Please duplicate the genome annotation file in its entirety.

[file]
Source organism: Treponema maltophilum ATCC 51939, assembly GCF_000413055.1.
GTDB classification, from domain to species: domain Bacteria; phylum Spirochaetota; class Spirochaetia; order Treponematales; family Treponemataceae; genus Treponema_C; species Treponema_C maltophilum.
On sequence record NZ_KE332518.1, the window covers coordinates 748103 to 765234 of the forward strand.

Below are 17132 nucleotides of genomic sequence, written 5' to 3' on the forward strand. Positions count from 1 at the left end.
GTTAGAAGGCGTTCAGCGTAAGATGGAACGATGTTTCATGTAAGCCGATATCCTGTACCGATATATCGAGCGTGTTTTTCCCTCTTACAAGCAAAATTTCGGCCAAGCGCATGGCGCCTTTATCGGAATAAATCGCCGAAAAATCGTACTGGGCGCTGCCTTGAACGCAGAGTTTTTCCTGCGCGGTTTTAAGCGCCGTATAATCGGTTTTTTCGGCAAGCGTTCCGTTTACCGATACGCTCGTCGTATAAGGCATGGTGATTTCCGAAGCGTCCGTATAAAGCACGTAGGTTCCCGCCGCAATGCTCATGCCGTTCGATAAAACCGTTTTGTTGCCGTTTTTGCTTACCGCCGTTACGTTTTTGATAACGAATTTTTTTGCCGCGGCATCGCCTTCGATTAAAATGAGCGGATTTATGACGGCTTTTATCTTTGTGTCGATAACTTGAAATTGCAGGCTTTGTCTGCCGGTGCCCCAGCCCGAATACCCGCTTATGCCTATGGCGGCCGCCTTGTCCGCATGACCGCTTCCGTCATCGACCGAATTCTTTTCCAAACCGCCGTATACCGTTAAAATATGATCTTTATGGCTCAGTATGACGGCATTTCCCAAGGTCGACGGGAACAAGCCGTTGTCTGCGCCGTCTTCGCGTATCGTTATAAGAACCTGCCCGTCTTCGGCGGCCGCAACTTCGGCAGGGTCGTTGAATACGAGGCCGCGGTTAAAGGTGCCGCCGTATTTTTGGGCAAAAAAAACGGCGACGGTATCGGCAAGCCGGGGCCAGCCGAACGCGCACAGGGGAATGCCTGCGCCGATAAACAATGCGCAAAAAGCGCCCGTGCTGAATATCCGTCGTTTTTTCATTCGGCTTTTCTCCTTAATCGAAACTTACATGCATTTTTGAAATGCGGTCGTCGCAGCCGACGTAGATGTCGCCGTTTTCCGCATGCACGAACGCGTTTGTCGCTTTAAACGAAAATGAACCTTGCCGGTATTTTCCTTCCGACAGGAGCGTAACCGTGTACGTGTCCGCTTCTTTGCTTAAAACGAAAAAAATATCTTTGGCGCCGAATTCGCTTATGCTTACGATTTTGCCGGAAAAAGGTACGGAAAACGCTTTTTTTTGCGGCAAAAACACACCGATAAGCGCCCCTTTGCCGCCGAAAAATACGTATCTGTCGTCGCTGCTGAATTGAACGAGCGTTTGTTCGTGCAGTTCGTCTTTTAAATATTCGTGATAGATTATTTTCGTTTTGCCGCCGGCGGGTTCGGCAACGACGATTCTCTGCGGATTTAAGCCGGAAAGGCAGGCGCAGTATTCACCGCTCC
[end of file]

Source organism: Treponema maltophilum ATCC 51939, assembly GCF_000413055.1.
GTDB classification, from domain to species: domain Bacteria; phylum Spirochaetota; class Spirochaetia; order Treponematales; family Treponemataceae; genus Treponema_C; species Treponema_C maltophilum.
On sequence record NZ_KE332518.1, the window covers coordinates 748103 to 765234 of the forward strand.

Below are 17132 nucleotides of genomic sequence, written 5' to 3' on the forward strand. Positions count from 1 at the left end.
GTTAGAAGGCGTTCAGCGTAAGATGGAACGATGTTTCATGTAAGCCGATATCCTGTACCGATATATCGAGCGTGTTTTTCCCTCTTACAAGCAAAATTTCGGCCAAGCGCATGGCGCCTTTATCGGAATAAATCGCCGAAAAATCGTACTGGGCGCTGCCTTGAACGCAGAGTTTTTCCTGCGCGGTTTTAAGCGCCGTATAATCGGTTTTTTCGGCAAGCGTTCCGTTTACCGATACGCTCGTCGTATAAGGCATGGTGATTTCCGAAGCGTCCGTATAAAGCACGTAGGTTCCCGCCGCAATGCTCATGCCGTTCGATAAAACCGTTTTGTTGCCGTTTTTGCTTACCGCCGTTACGTTTTTGATAACGAATTTTTTTGCCGCGGCATCGCCTTCGATTAAAATGAGCGGATTTATGACGGCTTTTATCTTTGTGTCGATAACTTGAAATTGCAGGCTTTGTCTGCCGGTGCCCCAGCCCGAATACCCGCTTATGCCTATGGCGGCCGCCTTGTCCGCATGACCGCTTCCGTCATCGACCGAATTCTTTTCCAAACCGCCGTATACCGTTAAAATATGATCTTTATGGCTCAGTATGACGGCATTTCCCAAGGTCGACGGGAACAAGCCGTTGTCTGCGCCGTCTTCGCGTATCGTTATAAGAACCTGCCCGTCTTCGGCGGCCGCAACTTCGGCAGGGTCGTTGAATACGAGGCCGCGGTTAAAGGTGCCGCCGTATTTTTGGGCAAAAAAAACGGCGACGGTATCGGCAAGCCGGGGCCAGCCGAACGCGCACAGGGGAATGCCTGCGCCGATAAACAATGCGCAAAAAGCGCCCGTGCTGAATATCCGTCGTTTTTTCATTCGGCTTTTCTCCTTAATCGAAACTTACATGCATTTTTGAAATGCGGTCGTCGCAGCCGACGTAGATGTCGCCGTTTTCCGCATGCACGAACGCGTTTGTCGCTTTAAACGAAAATGAACCTTGCCGGTATTTTCCTTCCGACAGGAGCGTAACCGTGTACGTGTCCGCTTCTTTGCTTAAAACGAAAAAAATATCTTTGGCGCCGAATTCGCTTATGCTTACGATTTTGCCGGAAAAAGGTACGGAAAACGCTTTTTTTTGCGGCAAAAACACACCGATAAGCGCCCCTTTGCCGCCGAAAAATACGTATCTGTCGTCGCTGCTGAATTGAACGAGCGTTTGTTCGTGCAGTTCGTCTTTTAAATATTCGTGATAGATTATTTTCGTTTTGCCGCCGGCGGGTTCGGCAACGACGATTCTCTGCGGATTTAAGCCGGAAAGGCAGGCGCAGTATTCACCGCTCC